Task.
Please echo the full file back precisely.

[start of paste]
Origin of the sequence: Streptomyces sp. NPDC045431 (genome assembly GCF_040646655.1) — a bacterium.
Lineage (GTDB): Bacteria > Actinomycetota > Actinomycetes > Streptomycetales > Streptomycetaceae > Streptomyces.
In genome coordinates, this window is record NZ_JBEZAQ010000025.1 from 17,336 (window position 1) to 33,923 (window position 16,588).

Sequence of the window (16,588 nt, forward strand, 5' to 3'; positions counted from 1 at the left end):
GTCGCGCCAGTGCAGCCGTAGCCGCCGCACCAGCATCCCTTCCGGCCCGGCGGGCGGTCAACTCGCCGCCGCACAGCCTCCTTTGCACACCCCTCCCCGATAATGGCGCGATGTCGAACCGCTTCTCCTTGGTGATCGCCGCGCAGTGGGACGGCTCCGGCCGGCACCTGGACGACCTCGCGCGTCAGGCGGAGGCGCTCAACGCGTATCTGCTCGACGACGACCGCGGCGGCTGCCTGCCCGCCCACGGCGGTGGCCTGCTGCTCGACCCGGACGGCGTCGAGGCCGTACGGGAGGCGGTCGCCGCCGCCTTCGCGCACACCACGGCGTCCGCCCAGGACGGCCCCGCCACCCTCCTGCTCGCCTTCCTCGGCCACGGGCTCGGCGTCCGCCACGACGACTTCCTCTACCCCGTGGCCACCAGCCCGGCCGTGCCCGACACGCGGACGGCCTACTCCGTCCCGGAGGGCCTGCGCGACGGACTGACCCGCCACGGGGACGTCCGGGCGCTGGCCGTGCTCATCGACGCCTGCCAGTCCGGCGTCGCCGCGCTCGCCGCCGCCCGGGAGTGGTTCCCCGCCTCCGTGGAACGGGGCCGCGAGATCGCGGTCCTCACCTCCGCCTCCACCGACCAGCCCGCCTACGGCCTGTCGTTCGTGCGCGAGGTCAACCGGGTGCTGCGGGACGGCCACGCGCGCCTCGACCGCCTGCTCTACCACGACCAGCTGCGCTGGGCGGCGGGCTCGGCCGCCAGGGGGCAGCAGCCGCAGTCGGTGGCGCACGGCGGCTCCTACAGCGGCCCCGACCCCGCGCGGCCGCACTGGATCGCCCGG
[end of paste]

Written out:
Origin of the sequence: Streptomyces sp. NPDC045431 (genome assembly GCF_040646655.1) — a bacterium.
Lineage (GTDB): Bacteria > Actinomycetota > Actinomycetes > Streptomycetales > Streptomycetaceae > Streptomyces.
In genome coordinates, this window is record NZ_JBEZAQ010000025.1 from 17,336 (window position 1) to 33,923 (window position 16,588).

Sequence of the window (16,588 nt, forward strand, 5' to 3'; positions counted from 1 at the left end):
GTCGCGCCAGTGCAGCCGTAGCCGCCGCACCAGCATCCCTTCCGGCCCGGCGGGCGGTCAACTCGCCGCCGCACAGCCTCCTTTGCACACCCCTCCCCGATAATGGCGCGATGTCGAACCGCTTCTCCTTGGTGATCGCCGCGCAGTGGGACGGCTCCGGCCGGCACCTGGACGACCTCGCGCGTCAGGCGGAGGCGCTCAACGCGTATCTGCTCGACGACGACCGCGGCGGCTGCCTGCCCGCCCACGGCGGTGGCCTGCTGCTCGACCCGGACGGCGTCGAGGCCGTACGGGAGGCGGTCGCCGCCGCCTTCGCGCACACCACGGCGTCCGCCCAGGACGGCCCCGCCACCCTCCTGCTCGCCTTCCTCGGCCACGGGCTCGGCGTCCGCCACGACGACTTCCTCTACCCCGTGGCCACCAGCCCGGCCGTGCCCGACACGCGGACGGCCTACTCCGTCCCGGAGGGCCTGCGCGACGGACTGACCCGCCACGGGGACGTCCGGGCGCTGGCCGTGCTCATCGACGCCTGCCAGTCCGGCGTCGCCGCGCTCGCCGCCGCCCGGGAGTGGTTCCCCGCCTCCGTGGAACGGGGCCGCGAGATCGCGGTCCTCACCTCCGCCTCCACCGACCAGCCCGCCTACGGCCTGTCGTTCGTGCGCGAGGTCAACCGGGTGCTGCGGGACGGCCACGCGCGCCTCGACCGCCTGCTCTACCACGACCAGCTGCGCTGGGCGGCGGGCTCGGCCGCCAGGGGGCAGCAGCCGCAGTCGGTGGCGCACGGCGGCTCCTACAGCGGCCCCGACCCCGCGCGGCCGCACTGGATCGCCCGG